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Synthetic supramolecular polymers as artificial extracellular matrix for stem cell expansion towards organoids.

Periodic Reporting for period 1 - SUPRAforORGANS (Synthetic supramolecular polymers as artificial extracellular matrix for stem cell expansion towards organoids.)

Reporting period: 2019-02-01 to 2021-01-31

One of the most urgent challenges in medicine is to devise new strategies for replacing organs. The number of organ replacements not only exceeds by far the supply of organs available for transplantation but is also likely to increase dramatically. Stem cells are a promising tool due to their capacity to proliferate and to differentiate into mature cells of various types; therefore, in principle stem cells could be used to replace any organ in the body.

The fate of stem cells is governed by the microenvironment (or niche) they foster, which offers the main point of control. Unfortunately, the lack of an optimum extracellular matrix (ECM) that closely mimics the in vivo microenvironments to promote differentiation of stem cells is the main limitation of this technology. On this basis, the objective of this project is to develop an artificial ECM based on a hydrogel form by synthetic supramolecular polymers to achieve a system that can support the growth of stem cells into organoids. Importantly, supramolecular polymers are dynamic since their monomers are bound by non-covalent interactions. This property will allow cells to actively adapted the hydrogel, inducing both depolymerisation and reassembly to continuously support the growing organoids.

In summary, the project has achieved to develop a strategy to prepare BTA hydrogels with tunable stiffness, and also found a new technology to bind chemical functionalities to BTA supramolecular polymer. In the future, the performance of these approaches to induce stem cell differentiation need to be evaluated.
SUPRAforORGANS has delivered two significant results that pave the way for the application of 1,3,5-benzene-tricarboxamides (BTAs) based supramolecular polymers for the design of artificial extracellular matrix:

• One of the most significant parameters of the extracellular matrix is its stiffness, which has a central role in guiding the differentiation of cells. Therefore, it is of paramount importance to design strategies that enable to regulate the stiffens of hydrogels. BTA monomers give rise to weak hydrogels due to fibre entanglement with a storage modulus of ca. 20 Pa at 2 wt%. In SUPRAforORGANS, we have developed a method to prepare BTA hydrogels with tuneable stiffness by using an analogue of the natural polymer hyaluronic acid (HA). HA is a polysaccharide that is present in the extracellular matrix of all tissues because it takes part in the regulation of cellular migration and proliferation. By using our HA analogue, the storage modulus of BTA hydrogels can be increased up to 50 times, thereby allowing a wide range of stiffens that are required to direct the stem cell differentiation towards different types of specialized cells.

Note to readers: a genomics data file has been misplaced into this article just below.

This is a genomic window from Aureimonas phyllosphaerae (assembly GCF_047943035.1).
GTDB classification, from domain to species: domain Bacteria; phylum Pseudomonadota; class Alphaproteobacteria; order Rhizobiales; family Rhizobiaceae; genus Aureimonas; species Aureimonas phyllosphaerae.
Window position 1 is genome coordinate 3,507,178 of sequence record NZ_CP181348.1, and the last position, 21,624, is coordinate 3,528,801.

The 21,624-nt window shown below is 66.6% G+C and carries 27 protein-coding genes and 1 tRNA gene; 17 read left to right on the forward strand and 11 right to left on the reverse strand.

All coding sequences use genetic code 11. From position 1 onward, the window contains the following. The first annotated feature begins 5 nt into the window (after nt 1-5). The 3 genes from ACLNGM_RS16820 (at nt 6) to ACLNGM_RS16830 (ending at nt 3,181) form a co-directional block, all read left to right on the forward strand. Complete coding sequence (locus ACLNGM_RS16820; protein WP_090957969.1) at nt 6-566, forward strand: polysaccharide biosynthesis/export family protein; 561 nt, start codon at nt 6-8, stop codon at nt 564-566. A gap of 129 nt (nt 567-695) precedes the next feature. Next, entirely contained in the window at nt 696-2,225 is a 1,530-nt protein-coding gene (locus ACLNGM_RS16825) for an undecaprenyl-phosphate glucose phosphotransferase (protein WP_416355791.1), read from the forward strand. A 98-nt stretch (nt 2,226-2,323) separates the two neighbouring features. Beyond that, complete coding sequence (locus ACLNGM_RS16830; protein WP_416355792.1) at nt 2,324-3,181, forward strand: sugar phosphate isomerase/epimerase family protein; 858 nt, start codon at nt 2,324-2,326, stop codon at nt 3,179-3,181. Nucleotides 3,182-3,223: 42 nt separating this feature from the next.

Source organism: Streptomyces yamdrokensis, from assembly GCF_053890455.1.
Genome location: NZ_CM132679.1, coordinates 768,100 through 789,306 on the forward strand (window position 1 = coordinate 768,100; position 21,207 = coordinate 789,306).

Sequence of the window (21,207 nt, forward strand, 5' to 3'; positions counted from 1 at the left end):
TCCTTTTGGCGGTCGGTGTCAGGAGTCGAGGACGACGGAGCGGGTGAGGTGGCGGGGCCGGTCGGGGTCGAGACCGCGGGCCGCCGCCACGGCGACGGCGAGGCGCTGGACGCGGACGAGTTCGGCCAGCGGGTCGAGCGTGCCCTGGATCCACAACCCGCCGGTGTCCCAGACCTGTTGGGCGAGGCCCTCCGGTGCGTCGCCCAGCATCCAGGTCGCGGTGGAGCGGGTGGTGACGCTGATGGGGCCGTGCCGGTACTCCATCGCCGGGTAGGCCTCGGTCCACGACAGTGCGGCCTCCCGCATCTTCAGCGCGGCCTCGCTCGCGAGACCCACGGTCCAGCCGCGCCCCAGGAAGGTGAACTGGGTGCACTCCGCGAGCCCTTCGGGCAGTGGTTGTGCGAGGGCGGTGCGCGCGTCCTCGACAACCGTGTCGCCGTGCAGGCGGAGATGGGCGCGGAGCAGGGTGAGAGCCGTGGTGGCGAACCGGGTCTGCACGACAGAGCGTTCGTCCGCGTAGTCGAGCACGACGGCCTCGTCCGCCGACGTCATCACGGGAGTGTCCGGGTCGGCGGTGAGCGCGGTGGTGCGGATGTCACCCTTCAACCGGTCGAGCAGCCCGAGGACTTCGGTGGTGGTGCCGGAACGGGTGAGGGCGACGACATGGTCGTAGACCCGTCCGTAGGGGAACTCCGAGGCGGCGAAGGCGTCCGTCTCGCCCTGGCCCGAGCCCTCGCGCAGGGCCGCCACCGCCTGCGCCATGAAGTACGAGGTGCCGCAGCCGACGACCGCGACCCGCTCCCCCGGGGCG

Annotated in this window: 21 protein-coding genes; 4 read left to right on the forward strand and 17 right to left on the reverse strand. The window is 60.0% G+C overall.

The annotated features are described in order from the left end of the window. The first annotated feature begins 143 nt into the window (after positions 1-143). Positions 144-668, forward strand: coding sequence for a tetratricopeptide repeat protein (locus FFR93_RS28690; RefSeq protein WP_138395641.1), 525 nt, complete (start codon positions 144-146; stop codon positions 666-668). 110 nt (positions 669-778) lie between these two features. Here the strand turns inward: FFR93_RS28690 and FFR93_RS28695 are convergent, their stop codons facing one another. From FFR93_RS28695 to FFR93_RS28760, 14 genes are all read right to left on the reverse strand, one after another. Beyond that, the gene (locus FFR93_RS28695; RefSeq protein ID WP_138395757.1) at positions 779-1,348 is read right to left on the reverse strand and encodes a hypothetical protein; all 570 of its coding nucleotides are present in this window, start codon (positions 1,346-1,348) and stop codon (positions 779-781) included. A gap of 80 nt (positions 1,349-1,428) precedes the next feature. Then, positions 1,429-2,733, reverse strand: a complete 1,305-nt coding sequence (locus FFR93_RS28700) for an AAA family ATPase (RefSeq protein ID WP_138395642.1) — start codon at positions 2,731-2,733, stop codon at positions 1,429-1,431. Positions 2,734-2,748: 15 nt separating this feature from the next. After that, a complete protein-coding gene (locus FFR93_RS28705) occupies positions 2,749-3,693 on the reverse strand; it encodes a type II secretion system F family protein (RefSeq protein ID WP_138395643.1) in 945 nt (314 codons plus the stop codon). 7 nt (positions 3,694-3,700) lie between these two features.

• In general, the only method currently available to incorporate chemical functionalities into supramolecular polymers is by covalently binding them to the supramolecular monomers. Therefore, the affinity of such molecules for the polymer fibres depends on the interaction strength between the supramolecular monomers. This strategy usually yields to functionalities strongly bonded to the polymer fibres. In SUPRAforORGANS, we aimed to find a strategy that allows attaching chemical moieties to BTA supramolecular polymers with the desired interaction strength between a molecule having the selected chemical functionality and the polymer. Importantly, BTA water-soluble supramolecular polymers require hydrophobic chains in the vicinity of the core to protect their hydrogen-bonded networks from water, thereby giving rise to hydrophobic pockets in the polymer. We found that hydrophobic molecules can interact with these pockets. This strategy could be applied to decorate BTA fibres with different chemical functionalities in a straightforward way. Furthermore, the interaction strength of such interaction could be control by the chemical nature of the hydrophobic part of the guest molecule. This approach will be ideal for attaching different biological to the polymers fibres since it has been shown that some biomolecules required to be more strongly bound to the fibres than others.
SUPRAforORGANS has delivered two relevant strategies that point toward realistic prospects for the application of supramolecular polymers for the preparation of artificial ECM that could be applied for the differentiation of stem cells. Additional, since these technologies are based on reversible non-covalent interactions, an infinite number of artificial matrixes can be rapidly prepared with a minimal synthetic effort to optimize the desired property by only changing the type and ratio of the components. We believed that further investigation of supramolecular polymers could tackle problems like organ shortage.